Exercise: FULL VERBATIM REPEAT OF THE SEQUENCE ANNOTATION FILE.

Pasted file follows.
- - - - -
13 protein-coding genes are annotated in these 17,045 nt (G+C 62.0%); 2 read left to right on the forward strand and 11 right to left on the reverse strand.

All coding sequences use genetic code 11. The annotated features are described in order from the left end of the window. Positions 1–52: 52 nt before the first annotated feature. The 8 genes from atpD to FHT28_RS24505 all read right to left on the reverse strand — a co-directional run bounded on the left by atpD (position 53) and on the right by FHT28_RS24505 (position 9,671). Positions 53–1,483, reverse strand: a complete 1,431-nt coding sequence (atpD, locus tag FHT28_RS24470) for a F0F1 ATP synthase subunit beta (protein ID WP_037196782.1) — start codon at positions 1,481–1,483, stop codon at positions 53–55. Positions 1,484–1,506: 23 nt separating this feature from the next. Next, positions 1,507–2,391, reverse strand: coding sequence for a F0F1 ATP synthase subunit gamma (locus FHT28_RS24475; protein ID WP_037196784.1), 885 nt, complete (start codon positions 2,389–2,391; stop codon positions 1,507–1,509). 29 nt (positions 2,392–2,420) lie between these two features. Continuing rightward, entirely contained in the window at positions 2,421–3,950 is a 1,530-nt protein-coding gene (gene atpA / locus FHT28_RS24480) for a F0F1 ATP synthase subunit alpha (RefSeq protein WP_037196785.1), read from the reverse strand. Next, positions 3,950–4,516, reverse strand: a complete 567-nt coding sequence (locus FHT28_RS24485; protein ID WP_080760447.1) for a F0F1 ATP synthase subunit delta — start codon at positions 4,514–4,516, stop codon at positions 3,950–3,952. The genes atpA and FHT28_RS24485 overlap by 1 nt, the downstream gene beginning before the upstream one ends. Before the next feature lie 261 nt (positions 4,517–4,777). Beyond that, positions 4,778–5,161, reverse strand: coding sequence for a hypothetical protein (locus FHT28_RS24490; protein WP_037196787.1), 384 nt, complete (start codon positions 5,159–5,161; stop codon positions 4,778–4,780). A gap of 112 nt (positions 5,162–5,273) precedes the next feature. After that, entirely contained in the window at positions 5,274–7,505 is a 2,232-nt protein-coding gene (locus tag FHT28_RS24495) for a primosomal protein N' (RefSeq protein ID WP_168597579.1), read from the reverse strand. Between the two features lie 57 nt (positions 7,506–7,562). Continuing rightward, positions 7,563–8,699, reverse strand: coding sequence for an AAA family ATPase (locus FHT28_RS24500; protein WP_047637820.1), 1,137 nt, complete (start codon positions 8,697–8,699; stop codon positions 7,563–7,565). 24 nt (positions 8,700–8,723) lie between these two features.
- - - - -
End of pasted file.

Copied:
13 protein-coding genes are annotated in these 17,045 nt (G+C 62.0%); 2 read left to right on the forward strand and 11 right to left on the reverse strand.

All coding sequences use genetic code 11. The annotated features are described in order from the left end of the window. Positions 1–52: 52 nt before the first annotated feature. The 8 genes from atpD to FHT28_RS24505 all read right to left on the reverse strand — a co-directional run bounded on the left by atpD (position 53) and on the right by FHT28_RS24505 (position 9,671). Positions 53–1,483, reverse strand: a complete 1,431-nt coding sequence (atpD, locus tag FHT28_RS24470) for a F0F1 ATP synthase subunit beta (protein ID WP_037196782.1) — start codon at positions 1,481–1,483, stop codon at positions 53–55. Positions 1,484–1,506: 23 nt separating this feature from the next. Next, positions 1,507–2,391, reverse strand: coding sequence for a F0F1 ATP synthase subunit gamma (locus FHT28_RS24475; protein ID WP_037196784.1), 885 nt, complete (start codon positions 2,389–2,391; stop codon positions 1,507–1,509). 29 nt (positions 2,392–2,420) lie between these two features. Continuing rightward, entirely contained in the window at positions 2,421–3,950 is a 1,530-nt protein-coding gene (gene atpA / locus FHT28_RS24480) for a F0F1 ATP synthase subunit alpha (RefSeq protein WP_037196785.1), read from the reverse strand. Next, positions 3,950–4,516, reverse strand: a complete 567-nt coding sequence (locus FHT28_RS24485; protein ID WP_080760447.1) for a F0F1 ATP synthase subunit delta — start codon at positions 4,514–4,516, stop codon at positions 3,950–3,952. The genes atpA and FHT28_RS24485 overlap by 1 nt, the downstream gene beginning before the upstream one ends. Before the next feature lie 261 nt (positions 4,517–4,777). Beyond that, positions 4,778–5,161, reverse strand: coding sequence for a hypothetical protein (locus FHT28_RS24490; protein WP_037196787.1), 384 nt, complete (start codon positions 5,159–5,161; stop codon positions 4,778–4,780). A gap of 112 nt (positions 5,162–5,273) precedes the next feature. After that, entirely contained in the window at positions 5,274–7,505 is a 2,232-nt protein-coding gene (locus tag FHT28_RS24495) for a primosomal protein N' (RefSeq protein ID WP_168597579.1), read from the reverse strand. Between the two features lie 57 nt (positions 7,506–7,562). Continuing rightward, positions 7,563–8,699, reverse strand: coding sequence for an AAA family ATPase (locus FHT28_RS24500; protein WP_047637820.1), 1,137 nt, complete (start codon positions 8,697–8,699; stop codon positions 7,563–7,565). 24 nt (positions 8,700–8,723) lie between these two features.